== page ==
My Photo Post-Processing Workflow – Stage 1: Capture

My photo processing procedures include several stages, capture, processing, online access, and preservation.

The Capture Stage

The capture stage is probably the most important stage for organizing photos and keeping them organized from the time the shutter button is pushed to the time they are placed online for access and stored in a permanent location for preservation. The capture stage begins immediately after the photo is snapped. I take photos in one of four ways, through my DSLR, through my Lightroom camera app on my iPhone, through my native camera app on my iPhone, or from my wife’s native camera app on her cell phone. All of these make their way in to my Lightroom ecosystem in an organized way that allows for workflows that work best for me. My Lightroom ecosystem consists of both Adobe Photoshop Lightroom (aka Lightroom Mobile) , which is available on my iPhone, iPad, Adobe Photoshop Lightroom for Windows, and Web access) and Lightroom Classic on my PC. The organizing that I do through Adobe Photoshop Lightroom (hereafter referred to as Lightroom Mobile) is transferred over to Lightroom Classic already organized into the albums that will most likely remain throughout each photo’s lifetime.

Apple Lightning to SD Card Camera Reader

For photos that I take with my DSLR, I transfer into Lightroom Mobile using an Apple Lightning to SD Card Camera Reader.  I simply open Lightroom mobile and plug in the cared reader with the card inserted and any photo that has not already been imported will be highlighted.  I click the photos that I want to Import, click the Import button and the photos are imported into All Photos in Lightroom Mobile.  When I use my DLSR, I shoot only in the camera’s RAW format which transfer over to Lightroom nicely. 

For photos that I take that are meant for keeping such as family photos and photography “shots” when I do not have a DSLR on hand, I use the camera app integrated into Lightroom Mobile.  I shoot these photos in JPG format as opposed to RAW because I found the quality to be better with JPEG and the post-processing editing capability of the cell phone RAW files is not worth the effort.  Afterall, these photos are still being shot with a very small crop sensor cell phone camera and thus I find that the benefits of RAW are mostly lost.  As with the camera’s native camera app, the JPG files come out looking like typical cell phone photos, blotchy, due to camera’s instant processing that is done when taken.  The RAW files contain an incredible amount of noise that is not present with the JPG versions, and thus they require a great deal of post-processing editing later.  Unlike RAW photos taken with a DLSR, the edited RAW photos taken with a cell phone, I find, are really no better than what I would have ended up with a photo taken in JPG in the first place.  Thus, I save myself a great deal of time shooting in JPG for photos that in the end, are of better quality.  I should note that my cell phone camera is great for capturing family moments since I always my cell phone on me, but not my DLSR.  I use my DLSR when I can for family photos, but sometimes you have to go with what you’ve got.  If I am shooting for creative purposes, I always use my DLSR because the of the superb quality and the greater level of control I have over exposure and composition.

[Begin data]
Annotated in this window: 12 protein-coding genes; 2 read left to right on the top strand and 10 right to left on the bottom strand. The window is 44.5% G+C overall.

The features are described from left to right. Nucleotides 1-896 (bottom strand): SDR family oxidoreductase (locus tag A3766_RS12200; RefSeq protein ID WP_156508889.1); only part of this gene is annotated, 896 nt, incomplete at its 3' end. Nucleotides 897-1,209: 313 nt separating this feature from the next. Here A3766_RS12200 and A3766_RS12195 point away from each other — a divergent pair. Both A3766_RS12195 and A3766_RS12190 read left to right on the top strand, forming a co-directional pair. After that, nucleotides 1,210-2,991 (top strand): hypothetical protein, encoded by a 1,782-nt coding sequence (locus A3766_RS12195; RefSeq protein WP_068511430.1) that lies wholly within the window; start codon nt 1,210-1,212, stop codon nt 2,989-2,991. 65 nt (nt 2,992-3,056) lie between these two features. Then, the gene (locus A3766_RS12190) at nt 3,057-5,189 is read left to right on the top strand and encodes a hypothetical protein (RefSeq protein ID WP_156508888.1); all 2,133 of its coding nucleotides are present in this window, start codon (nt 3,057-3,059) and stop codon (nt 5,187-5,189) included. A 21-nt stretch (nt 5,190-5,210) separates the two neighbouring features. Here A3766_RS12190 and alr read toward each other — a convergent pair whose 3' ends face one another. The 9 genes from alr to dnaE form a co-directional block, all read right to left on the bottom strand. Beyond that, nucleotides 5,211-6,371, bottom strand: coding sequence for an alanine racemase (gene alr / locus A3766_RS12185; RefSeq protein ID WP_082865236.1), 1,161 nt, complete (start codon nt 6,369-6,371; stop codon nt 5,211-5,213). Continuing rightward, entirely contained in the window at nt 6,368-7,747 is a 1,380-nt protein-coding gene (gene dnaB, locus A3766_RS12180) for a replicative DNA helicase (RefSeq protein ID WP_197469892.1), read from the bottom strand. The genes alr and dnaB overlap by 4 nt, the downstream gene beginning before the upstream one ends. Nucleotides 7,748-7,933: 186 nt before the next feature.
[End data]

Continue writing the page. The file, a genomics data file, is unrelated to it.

I use my iPhone 11 native camera app for three purposes.  The first is for photos that I am taking for documentary purposes and not meant for long-term keeping.  For example, I may take a photo of something that I see in a store that I want to remember.  Or if there is something from my home that I want to buy, I can take a photo of it so I make sure that I get the right things at the store.  Or another example is to take a photo of something that I want to post to social media that I have no interest in keeping long-term. 

The second reason I use the native app is to utilize the night mode feature for shooting in low light situations.  The Lightroom camera app has this feature as well but I found that the native app does a much better job.  The third purpose is for shooting video since the Lightroom Mobile camera does not have video capability.  I have the settings in Lightroom Mobile to automatically import video taken in the native camera into my Lightroom Mobile library All Photos.  I have this turned off for photos since I almost never want to keep these photos long-term.  If I do happen to take a photo with the native camera app that I want to keep and imported into my permanent library, I can very easily manually import the photo into Lightroom Mobile.  Keeping the two Libraries separate allows me to easily keep short-term reference photos apart from those I plan to keep, something that has always been a major challenge when using just the native IOS photo app. 

Finally, my wife often takes family photos that I want in my library.  I will occasionally look through her photos and transfer the ones that I want from her phone to mine via Airdrop which allows the transfer of a very large number of photos in a very short amount of time.  These go into my iPhone native Photos app which I will then transfer to Lightroom and then I delete the versions in the iPhone app.  It may sound extraneous, but it really is not that bad.